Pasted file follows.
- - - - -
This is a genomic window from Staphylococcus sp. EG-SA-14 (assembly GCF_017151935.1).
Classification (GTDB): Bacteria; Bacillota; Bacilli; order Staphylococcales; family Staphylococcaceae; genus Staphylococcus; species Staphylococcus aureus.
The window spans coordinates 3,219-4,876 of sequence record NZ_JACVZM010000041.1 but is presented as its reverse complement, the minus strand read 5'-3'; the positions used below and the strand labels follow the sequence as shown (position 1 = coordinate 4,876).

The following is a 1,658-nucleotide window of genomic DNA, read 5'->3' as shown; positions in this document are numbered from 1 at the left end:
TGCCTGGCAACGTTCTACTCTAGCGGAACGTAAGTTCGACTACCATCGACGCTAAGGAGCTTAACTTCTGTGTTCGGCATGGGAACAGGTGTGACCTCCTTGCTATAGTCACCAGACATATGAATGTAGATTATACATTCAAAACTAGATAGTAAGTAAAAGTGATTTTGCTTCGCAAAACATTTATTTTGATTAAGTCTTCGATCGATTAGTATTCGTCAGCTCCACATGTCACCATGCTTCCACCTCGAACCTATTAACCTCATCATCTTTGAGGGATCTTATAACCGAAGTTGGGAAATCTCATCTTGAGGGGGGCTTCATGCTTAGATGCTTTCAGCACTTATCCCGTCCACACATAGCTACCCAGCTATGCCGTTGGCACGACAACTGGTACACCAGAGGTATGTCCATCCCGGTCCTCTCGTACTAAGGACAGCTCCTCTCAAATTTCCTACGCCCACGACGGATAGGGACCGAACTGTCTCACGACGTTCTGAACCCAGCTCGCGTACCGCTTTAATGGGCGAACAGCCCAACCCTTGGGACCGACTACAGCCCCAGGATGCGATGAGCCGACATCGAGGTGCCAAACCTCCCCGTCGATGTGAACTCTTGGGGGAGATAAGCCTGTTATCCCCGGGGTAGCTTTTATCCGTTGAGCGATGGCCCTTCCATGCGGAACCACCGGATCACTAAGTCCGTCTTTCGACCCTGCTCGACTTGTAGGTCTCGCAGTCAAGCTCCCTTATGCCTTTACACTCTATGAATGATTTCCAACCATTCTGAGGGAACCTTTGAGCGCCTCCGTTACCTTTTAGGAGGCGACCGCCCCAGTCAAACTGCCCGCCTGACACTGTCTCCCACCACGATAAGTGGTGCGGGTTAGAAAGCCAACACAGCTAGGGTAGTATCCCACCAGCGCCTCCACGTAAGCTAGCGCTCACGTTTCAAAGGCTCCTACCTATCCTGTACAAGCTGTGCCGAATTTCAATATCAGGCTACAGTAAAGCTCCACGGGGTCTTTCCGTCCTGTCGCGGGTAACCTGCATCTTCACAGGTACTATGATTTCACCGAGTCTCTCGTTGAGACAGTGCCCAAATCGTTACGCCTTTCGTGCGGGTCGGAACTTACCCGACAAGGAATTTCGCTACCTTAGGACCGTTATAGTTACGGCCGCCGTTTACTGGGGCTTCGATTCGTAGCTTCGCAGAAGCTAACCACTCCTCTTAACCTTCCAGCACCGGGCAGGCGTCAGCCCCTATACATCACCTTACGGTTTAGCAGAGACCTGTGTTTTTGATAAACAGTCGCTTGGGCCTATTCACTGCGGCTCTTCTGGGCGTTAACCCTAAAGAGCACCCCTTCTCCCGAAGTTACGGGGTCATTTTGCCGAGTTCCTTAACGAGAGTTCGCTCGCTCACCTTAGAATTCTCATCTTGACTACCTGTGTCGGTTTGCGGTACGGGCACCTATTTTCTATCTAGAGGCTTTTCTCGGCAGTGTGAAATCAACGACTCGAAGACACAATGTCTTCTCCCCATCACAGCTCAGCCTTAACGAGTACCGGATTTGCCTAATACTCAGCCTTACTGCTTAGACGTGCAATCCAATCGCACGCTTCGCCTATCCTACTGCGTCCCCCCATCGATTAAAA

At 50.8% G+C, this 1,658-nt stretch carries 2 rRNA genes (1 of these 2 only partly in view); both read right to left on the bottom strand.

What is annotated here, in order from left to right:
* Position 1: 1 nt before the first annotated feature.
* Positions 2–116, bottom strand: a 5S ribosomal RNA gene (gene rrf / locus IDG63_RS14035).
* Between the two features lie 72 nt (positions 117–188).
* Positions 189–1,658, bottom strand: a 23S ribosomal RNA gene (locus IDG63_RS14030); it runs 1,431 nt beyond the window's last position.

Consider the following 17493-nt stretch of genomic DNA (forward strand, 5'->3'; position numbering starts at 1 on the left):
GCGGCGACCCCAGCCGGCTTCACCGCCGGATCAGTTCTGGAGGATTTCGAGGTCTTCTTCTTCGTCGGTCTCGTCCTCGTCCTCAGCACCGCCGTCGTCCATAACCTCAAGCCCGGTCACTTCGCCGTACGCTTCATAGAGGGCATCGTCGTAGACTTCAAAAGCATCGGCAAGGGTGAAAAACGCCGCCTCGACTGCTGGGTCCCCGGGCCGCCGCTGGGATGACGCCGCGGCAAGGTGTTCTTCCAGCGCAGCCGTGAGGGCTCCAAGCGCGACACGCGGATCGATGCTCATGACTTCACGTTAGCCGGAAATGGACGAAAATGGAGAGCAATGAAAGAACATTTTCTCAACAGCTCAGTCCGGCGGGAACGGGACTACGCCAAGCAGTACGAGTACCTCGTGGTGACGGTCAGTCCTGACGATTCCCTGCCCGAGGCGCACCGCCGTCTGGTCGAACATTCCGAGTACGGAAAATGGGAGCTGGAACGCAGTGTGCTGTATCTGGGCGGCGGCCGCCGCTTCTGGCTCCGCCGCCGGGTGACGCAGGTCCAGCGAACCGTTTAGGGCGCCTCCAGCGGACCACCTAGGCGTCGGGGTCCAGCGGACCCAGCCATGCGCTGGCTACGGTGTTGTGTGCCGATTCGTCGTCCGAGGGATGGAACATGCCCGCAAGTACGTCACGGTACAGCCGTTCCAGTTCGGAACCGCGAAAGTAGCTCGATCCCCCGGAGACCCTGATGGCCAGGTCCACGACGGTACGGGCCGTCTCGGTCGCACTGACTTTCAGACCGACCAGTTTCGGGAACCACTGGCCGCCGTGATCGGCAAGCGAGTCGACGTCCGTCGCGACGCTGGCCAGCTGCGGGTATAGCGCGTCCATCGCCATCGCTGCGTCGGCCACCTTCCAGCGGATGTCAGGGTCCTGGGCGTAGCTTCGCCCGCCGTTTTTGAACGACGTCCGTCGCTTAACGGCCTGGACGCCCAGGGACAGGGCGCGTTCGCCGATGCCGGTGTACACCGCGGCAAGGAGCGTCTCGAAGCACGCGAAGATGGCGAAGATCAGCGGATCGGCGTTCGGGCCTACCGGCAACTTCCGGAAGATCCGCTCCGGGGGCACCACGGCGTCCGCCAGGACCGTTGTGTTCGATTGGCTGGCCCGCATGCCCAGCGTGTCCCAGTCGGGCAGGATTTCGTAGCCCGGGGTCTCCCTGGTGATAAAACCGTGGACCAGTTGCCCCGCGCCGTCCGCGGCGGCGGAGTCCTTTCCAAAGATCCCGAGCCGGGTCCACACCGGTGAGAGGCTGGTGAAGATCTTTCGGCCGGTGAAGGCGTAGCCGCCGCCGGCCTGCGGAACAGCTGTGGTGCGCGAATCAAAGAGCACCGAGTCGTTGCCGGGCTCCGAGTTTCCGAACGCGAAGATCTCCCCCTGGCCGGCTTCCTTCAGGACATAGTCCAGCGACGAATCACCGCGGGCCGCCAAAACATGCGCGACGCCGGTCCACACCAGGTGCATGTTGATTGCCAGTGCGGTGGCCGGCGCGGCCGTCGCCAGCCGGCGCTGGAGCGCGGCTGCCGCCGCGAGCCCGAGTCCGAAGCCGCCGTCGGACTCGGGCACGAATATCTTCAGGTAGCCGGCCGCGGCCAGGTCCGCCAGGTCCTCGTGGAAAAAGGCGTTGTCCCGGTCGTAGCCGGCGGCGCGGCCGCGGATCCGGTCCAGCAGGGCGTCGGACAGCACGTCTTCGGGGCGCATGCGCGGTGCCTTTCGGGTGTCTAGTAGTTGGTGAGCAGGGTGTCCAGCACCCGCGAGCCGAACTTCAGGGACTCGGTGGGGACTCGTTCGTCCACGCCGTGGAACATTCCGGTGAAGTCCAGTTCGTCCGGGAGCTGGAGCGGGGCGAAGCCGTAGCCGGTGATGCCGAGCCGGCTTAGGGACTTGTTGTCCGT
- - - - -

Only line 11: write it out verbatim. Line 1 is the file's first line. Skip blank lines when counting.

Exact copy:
* Positions 189–1,658, bottom strand: a 23S ribosomal RNA gene (locus IDG63_RS14030); it runs 1,431 nt beyond the window's last position.